The Dangerous Sickness Many Tourists Visiting Switzerland Underestimate

To blatantly state the obvious, the thing about the Swiss Alps is that they're pretty damn tall. That is a major part of the allure: Majestic snow-capped peaks that seem so remote and aloof from everyday life yet are relatively accessible to all-comers in the middle of Europe. Striding through an alpine glade and breathing pristine air evokes the romance, wonder, and adventure of the Golden Age of Mountaineering in the mid-18th century. This was when intrepid climbers chalked off the continent's unconquered summits — sometimes at a deadly cost. But the captivating height of the Alps also comes with a risk of something that many visitors underestimate: altitude sickness. In extreme cases, it can even become life-threatening.

The overall height of Switzerland catches many people unawares, especially if they are not used to such altitudes. Located on the mountainous backbone that stretches across central Europe from France to the heart of Austria, the country's average elevation is 4,429 feet above sea level. That makes Switzerland one of the highest nations on the planet. By contrast, the average elevation of the United States is around 2,500 feet, but significantly lower in many parts of the country. Travelers from Britain are even more likely to be taken aback; the United Kingdom is so low lying (531 feet) that it is impossible to get altitude sickness there. So what exactly is it, and how can you prevent it from ruining your trip, to say, this outdoorsy paradise devoid of tourist traps in Switzerland?

Symptoms of altitude sickness

Whatever your reason for visiting Switzerland, the Alps invariably provide the backdrop. The highlight for many outdoor types is exploring Switzerland's iconic Matterhorn in the far south, but the symbol of Swiss identity isn't the highest mountain in the country. That distinction goes to the Dufourspitze, which soars to a mighty 15,203 feet. In all, Switzerland is home to 48 peaks over 13,000 feet. This means that if you are planning an alpine vacation in the country, you will spend a lot of time at high altitudes.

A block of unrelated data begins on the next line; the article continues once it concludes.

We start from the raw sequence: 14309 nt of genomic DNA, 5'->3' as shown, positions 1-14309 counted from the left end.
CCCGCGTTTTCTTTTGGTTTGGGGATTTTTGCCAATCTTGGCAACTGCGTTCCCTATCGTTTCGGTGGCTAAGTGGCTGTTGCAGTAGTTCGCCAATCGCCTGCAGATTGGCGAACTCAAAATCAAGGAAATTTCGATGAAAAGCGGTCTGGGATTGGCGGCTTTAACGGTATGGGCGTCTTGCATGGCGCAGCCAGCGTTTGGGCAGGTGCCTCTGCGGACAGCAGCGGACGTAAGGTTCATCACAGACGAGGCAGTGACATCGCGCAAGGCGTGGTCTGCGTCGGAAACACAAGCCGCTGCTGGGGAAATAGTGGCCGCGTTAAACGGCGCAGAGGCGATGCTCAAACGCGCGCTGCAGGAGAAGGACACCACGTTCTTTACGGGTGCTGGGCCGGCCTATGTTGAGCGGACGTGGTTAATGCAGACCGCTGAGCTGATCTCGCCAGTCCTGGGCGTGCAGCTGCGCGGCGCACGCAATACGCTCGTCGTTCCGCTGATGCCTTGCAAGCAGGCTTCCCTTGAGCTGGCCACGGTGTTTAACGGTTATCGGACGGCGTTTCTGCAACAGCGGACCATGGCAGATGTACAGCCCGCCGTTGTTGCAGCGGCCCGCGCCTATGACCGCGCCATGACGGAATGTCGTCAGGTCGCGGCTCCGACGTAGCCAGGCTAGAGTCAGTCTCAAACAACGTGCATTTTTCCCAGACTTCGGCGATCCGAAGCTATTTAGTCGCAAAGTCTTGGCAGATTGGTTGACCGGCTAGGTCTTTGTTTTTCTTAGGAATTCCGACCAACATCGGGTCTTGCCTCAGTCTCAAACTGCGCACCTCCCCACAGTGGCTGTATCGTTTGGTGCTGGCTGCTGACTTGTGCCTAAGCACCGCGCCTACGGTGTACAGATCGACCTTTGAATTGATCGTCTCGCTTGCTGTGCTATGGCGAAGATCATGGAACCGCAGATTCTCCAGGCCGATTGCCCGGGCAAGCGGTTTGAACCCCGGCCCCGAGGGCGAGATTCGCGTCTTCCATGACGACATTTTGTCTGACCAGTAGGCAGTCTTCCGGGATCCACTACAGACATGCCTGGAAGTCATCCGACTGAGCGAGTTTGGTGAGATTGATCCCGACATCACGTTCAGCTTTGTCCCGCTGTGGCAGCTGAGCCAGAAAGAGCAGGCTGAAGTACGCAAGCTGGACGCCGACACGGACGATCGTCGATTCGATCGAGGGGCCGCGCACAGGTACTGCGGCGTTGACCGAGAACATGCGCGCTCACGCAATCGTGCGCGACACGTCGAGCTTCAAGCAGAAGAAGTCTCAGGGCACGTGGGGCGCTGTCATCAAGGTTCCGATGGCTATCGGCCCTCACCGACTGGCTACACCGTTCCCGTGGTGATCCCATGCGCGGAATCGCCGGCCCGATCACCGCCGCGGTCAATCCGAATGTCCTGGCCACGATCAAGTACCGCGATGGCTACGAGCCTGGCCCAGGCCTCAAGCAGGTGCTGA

This can present a problem as altitude sickness can start kicking in at around 8,000 feet. As we all know, the air gets thinner the higher you go, and the lack of oxygen can cause unpleasant symptoms, especially if you are ascending quickly. To put it simply, your body isn't getting enough oxygen to function properly. Typically, it takes up to 10 hours to have full effect, but it can cause headaches, nausea, tiredness, dizziness, and put you off food. 

Resting at the same altitude for a day or two is usually enough to clear it up as your body adjusts, but more serious symptoms can develop. If you deteriorate and start encountering shortness of breath, confusion, poor balance, extreme drowsiness, or start hallucinating, it's time to get to lower ground. Other alarming indications that you need to reduce altitude are discolored skin and coughing up bloody saliva.

How to treat and prevent altitude sickness

The above symptoms are enough to put a dampener on a hike in the mountains, and it is important to know how to fight altitude sickness and not just try to soldier through. In a worst-case scenario, you could end up in a life-threatening situation. Both high altitude pulmonary edema (HAPE) and high altitude cerebral edema (HACE) can be fatal. A serious bout of the former can lead to swollen lungs and severe difficulty in breathing, while the latter may cause your brain to enlarge, possibly causing a coma or even death.

Treatment for mild cases of altitude sickness can be as simple as taking a few painkillers and resting or reducing your altitude until you have recovered. Heading down somewhere between 1,000 and 3,000 feet should improve your condition. In more serious situations, steroids may be administered along with an oxygen mask to help your lungs recover. If things get really bad, however, you might spend some time in a hyperbaric chamber, most commonly associated with divers recovering from the bends.

While altitude sickness can be treated, prevention is the best course of action. Flying directly into a high-altitude location is not a great idea if it can be avoided, and you should ascend in stages so you can adjust to lower oxygen levels before going any higher. Drink plenty of water to stay hydrated, avoid alcohol while on your hike, and don't keep pushing upwards if you start feeling bad.